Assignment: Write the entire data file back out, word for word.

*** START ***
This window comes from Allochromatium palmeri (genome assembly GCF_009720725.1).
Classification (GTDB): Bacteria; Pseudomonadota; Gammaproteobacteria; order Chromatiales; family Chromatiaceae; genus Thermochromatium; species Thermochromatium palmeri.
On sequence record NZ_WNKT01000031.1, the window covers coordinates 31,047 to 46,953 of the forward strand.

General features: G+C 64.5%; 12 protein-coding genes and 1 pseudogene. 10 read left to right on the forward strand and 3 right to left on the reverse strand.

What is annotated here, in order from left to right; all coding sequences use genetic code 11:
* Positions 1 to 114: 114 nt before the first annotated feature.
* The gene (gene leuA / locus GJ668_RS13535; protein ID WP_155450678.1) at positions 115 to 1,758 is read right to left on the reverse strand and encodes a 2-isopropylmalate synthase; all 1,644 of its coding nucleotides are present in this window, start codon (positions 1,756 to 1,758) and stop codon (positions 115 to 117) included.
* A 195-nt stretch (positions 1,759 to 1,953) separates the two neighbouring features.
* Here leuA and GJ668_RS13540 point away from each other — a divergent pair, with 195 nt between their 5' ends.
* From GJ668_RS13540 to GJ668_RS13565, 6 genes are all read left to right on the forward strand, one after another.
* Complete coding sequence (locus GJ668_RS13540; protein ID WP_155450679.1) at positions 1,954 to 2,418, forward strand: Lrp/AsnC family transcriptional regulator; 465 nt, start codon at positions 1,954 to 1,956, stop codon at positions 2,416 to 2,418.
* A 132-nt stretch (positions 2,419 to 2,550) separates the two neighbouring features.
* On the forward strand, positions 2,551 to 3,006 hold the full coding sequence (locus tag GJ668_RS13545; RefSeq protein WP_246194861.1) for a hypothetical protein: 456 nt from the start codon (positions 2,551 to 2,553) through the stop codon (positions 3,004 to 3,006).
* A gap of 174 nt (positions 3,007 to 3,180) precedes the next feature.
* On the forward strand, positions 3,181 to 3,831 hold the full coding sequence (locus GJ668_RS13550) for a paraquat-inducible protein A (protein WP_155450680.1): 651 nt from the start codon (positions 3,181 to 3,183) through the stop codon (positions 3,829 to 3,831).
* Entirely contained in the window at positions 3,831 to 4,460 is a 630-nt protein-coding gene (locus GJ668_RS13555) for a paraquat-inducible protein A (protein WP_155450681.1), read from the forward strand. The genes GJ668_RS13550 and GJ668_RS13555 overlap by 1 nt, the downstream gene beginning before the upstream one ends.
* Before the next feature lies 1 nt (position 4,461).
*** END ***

This window comes from Allochromatium palmeri (genome assembly GCF_009720725.1).
Classification (GTDB): Bacteria; Pseudomonadota; Gammaproteobacteria; order Chromatiales; family Chromatiaceae; genus Thermochromatium; species Thermochromatium palmeri.
On sequence record NZ_WNKT01000031.1, the window covers coordinates 31,047 to 46,953 of the forward strand.

General features: G+C 64.5%; 12 protein-coding genes and 1 pseudogene. 10 read left to right on the forward strand and 3 right to left on the reverse strand.

What is annotated here, in order from left to right; all coding sequences use genetic code 11:
* Positions 1 to 114: 114 nt before the first annotated feature.
* The gene (gene leuA / locus GJ668_RS13535; protein ID WP_155450678.1) at positions 115 to 1,758 is read right to left on the reverse strand and encodes a 2-isopropylmalate synthase; all 1,644 of its coding nucleotides are present in this window, start codon (positions 1,756 to 1,758) and stop codon (positions 115 to 117) included.
* A 195-nt stretch (positions 1,759 to 1,953) separates the two neighbouring features.
* Here leuA and GJ668_RS13540 point away from each other — a divergent pair, with 195 nt between their 5' ends.
* From GJ668_RS13540 to GJ668_RS13565, 6 genes are all read left to right on the forward strand, one after another.
* Complete coding sequence (locus GJ668_RS13540; protein ID WP_155450679.1) at positions 1,954 to 2,418, forward strand: Lrp/AsnC family transcriptional regulator; 465 nt, start codon at positions 1,954 to 1,956, stop codon at positions 2,416 to 2,418.
* A 132-nt stretch (positions 2,419 to 2,550) separates the two neighbouring features.
* On the forward strand, positions 2,551 to 3,006 hold the full coding sequence (locus tag GJ668_RS13545; RefSeq protein WP_246194861.1) for a hypothetical protein: 456 nt from the start codon (positions 2,551 to 2,553) through the stop codon (positions 3,004 to 3,006).
* A gap of 174 nt (positions 3,007 to 3,180) precedes the next feature.
* On the forward strand, positions 3,181 to 3,831 hold the full coding sequence (locus GJ668_RS13550) for a paraquat-inducible protein A (protein WP_155450680.1): 651 nt from the start codon (positions 3,181 to 3,183) through the stop codon (positions 3,829 to 3,831).
* Entirely contained in the window at positions 3,831 to 4,460 is a 630-nt protein-coding gene (locus GJ668_RS13555) for a paraquat-inducible protein A (protein WP_155450681.1), read from the forward strand. The genes GJ668_RS13550 and GJ668_RS13555 overlap by 1 nt, the downstream gene beginning before the upstream one ends.
* Before the next feature lies 1 nt (position 4,461).